Placing the Model in the Scene Graph
The most important manipulation is to change the parent of a node. A model is by default loaded without a parent, but it needs to be placed into an active scene graph so that Panda3D will be able to find the model’s geometry and render it to the screen.
The default 3D scene graph is called
render, and this is how to
reparent the model to this scene graph:
It is possible to reparent the model to any node (even to another model, or to
a sub-part of a different model), not just to
What’s important is that it is parented to a node that is itself parented to a
scene graph, so that Panda3D can find it. Otherwise, the model will remain
The converse is to remove a model from the scene graph, which can be done as follows:
Panda’s Primary File Format
In Panda3D, geometry is generally stored in EGG files. An EGG file can contain static geometry, but it can also contain information for animating the model, as well as information about the model’s material, ie. what color the material has, and how this color changes under the influence of lighting).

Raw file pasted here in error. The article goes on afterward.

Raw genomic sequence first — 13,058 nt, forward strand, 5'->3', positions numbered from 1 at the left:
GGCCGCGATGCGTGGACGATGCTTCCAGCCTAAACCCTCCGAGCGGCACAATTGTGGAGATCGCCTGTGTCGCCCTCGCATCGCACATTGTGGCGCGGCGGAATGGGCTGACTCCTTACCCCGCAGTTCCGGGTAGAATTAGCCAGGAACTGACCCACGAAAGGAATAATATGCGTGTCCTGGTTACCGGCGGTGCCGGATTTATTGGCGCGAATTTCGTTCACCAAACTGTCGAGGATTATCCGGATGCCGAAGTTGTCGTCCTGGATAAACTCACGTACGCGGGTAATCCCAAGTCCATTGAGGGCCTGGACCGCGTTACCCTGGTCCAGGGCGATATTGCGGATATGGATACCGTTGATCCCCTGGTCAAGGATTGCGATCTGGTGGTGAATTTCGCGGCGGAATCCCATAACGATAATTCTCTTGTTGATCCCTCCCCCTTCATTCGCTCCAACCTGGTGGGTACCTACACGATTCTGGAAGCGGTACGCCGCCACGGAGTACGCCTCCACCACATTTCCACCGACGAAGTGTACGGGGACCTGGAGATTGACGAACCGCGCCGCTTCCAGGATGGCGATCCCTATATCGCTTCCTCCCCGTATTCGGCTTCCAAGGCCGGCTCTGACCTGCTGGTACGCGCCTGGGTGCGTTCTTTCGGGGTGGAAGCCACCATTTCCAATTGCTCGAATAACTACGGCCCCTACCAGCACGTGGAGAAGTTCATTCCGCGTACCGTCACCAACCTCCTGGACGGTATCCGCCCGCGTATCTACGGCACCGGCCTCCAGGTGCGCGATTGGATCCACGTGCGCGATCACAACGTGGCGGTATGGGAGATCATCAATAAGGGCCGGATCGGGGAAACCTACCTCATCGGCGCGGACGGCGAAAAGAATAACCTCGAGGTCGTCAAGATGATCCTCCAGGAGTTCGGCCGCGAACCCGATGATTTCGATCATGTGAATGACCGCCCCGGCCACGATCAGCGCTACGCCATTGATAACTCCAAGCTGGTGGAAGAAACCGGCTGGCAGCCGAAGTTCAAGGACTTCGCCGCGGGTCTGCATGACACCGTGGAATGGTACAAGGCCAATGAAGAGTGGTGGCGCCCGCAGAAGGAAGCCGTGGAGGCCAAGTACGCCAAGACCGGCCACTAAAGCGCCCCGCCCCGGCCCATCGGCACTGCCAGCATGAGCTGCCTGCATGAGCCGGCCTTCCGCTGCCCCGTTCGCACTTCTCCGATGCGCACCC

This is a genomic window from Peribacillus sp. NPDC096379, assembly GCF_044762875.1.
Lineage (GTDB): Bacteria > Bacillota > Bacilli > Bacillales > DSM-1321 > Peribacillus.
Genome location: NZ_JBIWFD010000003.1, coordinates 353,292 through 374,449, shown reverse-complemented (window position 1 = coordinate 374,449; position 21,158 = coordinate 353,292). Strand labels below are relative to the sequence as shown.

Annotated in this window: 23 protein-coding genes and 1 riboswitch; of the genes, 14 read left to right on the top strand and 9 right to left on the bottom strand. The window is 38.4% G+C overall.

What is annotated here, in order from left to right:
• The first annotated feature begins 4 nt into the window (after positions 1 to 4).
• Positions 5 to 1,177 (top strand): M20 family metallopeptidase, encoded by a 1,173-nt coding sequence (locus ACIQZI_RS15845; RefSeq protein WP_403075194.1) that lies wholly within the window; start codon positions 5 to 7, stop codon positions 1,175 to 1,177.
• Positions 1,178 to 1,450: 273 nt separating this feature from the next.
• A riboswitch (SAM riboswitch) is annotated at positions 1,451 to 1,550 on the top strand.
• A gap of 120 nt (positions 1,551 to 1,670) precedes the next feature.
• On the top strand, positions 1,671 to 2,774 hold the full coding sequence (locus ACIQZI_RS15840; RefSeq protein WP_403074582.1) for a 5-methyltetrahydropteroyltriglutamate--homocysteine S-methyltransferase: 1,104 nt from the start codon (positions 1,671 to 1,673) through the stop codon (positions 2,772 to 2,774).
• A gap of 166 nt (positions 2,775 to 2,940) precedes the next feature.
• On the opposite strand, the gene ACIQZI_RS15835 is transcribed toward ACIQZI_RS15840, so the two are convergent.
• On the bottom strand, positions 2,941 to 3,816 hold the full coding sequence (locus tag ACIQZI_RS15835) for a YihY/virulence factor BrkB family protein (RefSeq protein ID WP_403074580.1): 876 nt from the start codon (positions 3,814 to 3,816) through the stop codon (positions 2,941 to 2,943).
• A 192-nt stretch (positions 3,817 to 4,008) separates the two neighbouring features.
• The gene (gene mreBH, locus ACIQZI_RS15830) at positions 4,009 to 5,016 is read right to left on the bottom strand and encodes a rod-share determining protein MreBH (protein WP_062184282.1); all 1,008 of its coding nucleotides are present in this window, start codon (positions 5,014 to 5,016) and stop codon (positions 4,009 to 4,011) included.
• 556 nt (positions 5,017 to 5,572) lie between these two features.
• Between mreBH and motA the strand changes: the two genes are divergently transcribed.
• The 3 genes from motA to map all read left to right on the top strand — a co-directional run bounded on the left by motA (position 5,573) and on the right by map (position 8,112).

EGG files are created by exporting models from 3D modeling programs like Maya, Max, or Blender. Currently, the support for Maya is very strong, since the developers of Panda3D mostly use Maya. The Max exporter is not very reliable right now. There is a third-party exporter for Blender, which is said to be quite good.
The EGG format is a human-readable format. You can open an EGG file in a text editor and see what it contains. See Egg Syntax for more detailed information about the contents of EGG files.
Panda’s Optimized File Format
The EGG file is optimized for debugging, not speed. The first time you load an EGG file, it loads slowly. However, the second time you use that same EGG file, it loads fast.
This is possible because Panda3D is quietly translating the EGG file into a performance-optimized form: the BAM file. It stores these BAM files in a directory called the model cache. When developing a game, this works great: the only time you notice a delay is if you just created the EGG file for the first time. Otherwise, it runs blazing fast.
However, there is one situation where this doesn’t work so well: if you are
shipping your game to a customer. You don’t want your customer’s first